Mumbai, Jan 11: In an unprecedented “attack”, Union Shipping Minister Nitin Gadkari on Thursday slammed the Indian Navy for creating obstacles in “development projects in Mumbai”, including opposing the plans for a floating jetty at Nariman Point.
Recently, the Bombay High Court declined permission to a private operator for building a jetty to launch seaplane services and a floatel since it did not get the green signal of the Indian Navy’s Western Naval Command, ostensibly for security reasons.
“Actually, what does the navy have to do with Malabar Hill (in south Mumbai).. They should be guarding the borders of the country,” Gadkari remarked at a function where he laid the foundation stone for an international cruise terminal along with Maharashtra Chief Minister Devendra Fadnavis.
Giving a piece of his mind to Indian Navy accusing it of “creating roadblocks” in development projects, he sought to know why everyone on the navy wants to live in south Mumbai.
“They have come to me seeking a plot of land… I will not give them even an inch of land, please don’t come again,” Gadkari declared, in the presence of top naval, maritime and government officials, including Western Naval Command chief Vice Admiral Girish Luthra.
He said everybody wants to build quarters in south Mumbai’s prime land and opined that only a few important, senior officials should live there.
“We respect you, but you should go to the Pakistan border… Land on the eastern seafront is being developed by the state government and Mumbai Port Trust which will be for the benefit of local citizens,” Gadkari added.
“We are the government, The Navy and Defence ministry are not the government,” he said.
Gadkari also accused the Indian Navy of making it “a habit” to stall development projects and asked how was the force concerned with Malabar Hill area which is a residential zone with Raj Bhavan and the Chief Minister’s official residences.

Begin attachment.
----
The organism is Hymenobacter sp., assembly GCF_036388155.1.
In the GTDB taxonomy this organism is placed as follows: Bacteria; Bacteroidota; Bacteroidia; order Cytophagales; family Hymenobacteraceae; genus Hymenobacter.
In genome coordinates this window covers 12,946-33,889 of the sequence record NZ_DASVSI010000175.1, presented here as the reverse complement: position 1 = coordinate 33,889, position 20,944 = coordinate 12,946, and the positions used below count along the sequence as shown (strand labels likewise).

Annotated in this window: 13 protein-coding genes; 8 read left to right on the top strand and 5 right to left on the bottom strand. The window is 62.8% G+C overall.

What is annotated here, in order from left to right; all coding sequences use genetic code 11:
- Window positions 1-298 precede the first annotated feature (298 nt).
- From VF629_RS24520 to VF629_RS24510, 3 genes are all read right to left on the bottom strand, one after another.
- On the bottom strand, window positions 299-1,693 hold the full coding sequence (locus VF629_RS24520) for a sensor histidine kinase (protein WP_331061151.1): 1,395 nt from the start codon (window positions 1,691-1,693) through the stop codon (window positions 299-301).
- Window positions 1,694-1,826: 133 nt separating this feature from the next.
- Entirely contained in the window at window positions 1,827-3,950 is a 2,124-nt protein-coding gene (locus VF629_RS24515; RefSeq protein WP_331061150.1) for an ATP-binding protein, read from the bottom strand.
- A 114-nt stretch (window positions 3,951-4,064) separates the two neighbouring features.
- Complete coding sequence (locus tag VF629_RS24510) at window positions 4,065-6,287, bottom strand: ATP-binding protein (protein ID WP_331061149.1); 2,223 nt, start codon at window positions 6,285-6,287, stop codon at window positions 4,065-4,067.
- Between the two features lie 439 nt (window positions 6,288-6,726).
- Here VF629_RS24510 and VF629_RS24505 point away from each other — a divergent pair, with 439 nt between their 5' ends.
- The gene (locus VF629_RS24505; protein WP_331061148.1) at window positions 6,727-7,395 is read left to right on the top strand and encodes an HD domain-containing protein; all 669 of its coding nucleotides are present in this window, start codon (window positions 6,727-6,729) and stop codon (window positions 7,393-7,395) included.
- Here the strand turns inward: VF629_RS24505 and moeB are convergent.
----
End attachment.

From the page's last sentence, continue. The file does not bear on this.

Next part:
The Shipping Minister urged the navy to resolve the issues, pointing out that he chairs a committee of delayed infrastructure projects which are cleared as soon as they are put up on the agenda.
Incidentally, south Mumbai’s Colaba houses a large population of Indian Navy personnel, plus the headquarters of the WNC, residential quarters in Navy Nagar, and other pockets including Malad seafront.
The swank new international cruise terminal which will come up in the Mumbai port is slated to cost Rs 300 crore, and will have all facilities like an airport with separate arrival and departure lounges and cater to around 700,000 tourists annually arriving or departing by cruise liners. It is expected to be ready by December 2019.
Fadnavis said that this international cruise terminal is part of the government’s four-pronged policy to develop Mumbai on water, sky, ground and underground with water transport, new international airport, roads and flyovers, and the underground Mumbai Metro.
“This will make Mumbai a global cruise destination, create huge employment opportunities, increase the number of tourists and contribute to the GDP growth of Mumbai and Maharashtra,” he said.
Spread over 4.15 lakh sq. feet, the terminal will be equipped to host cruise ships with a capacity of around 5,000 passengers, with restaurants, shopping, recreated and leisure activities, which would also be accessible to the local population.
In 2016-2017, around 55 international cruise ships carrying over 60,000 passengers touched Mumbai, and this figure is now expected to grow 10 fold to around 700 vessels annually.
With Mumbai alone expected to handle nearly three-fourths of this estimated huge growth in cruise liner traffic, the government plans to develop other ports (besides Mumbai) like Goa, Mangaluru, Kochi and Chennai to cater to big and small international cruise ships.